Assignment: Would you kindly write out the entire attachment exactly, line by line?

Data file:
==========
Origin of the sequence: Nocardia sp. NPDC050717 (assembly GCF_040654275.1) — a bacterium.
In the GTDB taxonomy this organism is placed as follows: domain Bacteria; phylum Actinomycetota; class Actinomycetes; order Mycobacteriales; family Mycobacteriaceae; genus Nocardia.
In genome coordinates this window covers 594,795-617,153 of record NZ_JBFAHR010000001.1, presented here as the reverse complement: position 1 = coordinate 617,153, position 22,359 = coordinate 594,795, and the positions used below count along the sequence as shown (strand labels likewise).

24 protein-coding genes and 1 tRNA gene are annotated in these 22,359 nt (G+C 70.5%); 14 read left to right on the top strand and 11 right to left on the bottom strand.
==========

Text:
Origin of the sequence: Nocardia sp. NPDC050717 (assembly GCF_040654275.1) — a bacterium.
In the GTDB taxonomy this organism is placed as follows: domain Bacteria; phylum Actinomycetota; class Actinomycetes; order Mycobacteriales; family Mycobacteriaceae; genus Nocardia.
In genome coordinates this window covers 594,795-617,153 of record NZ_JBFAHR010000001.1, presented here as the reverse complement: position 1 = coordinate 617,153, position 22,359 = coordinate 594,795, and the positions used below count along the sequence as shown (strand labels likewise).

24 protein-coding genes and 1 tRNA gene are annotated in these 22,359 nt (G+C 70.5%); 14 read left to right on the top strand and 11 right to left on the bottom strand.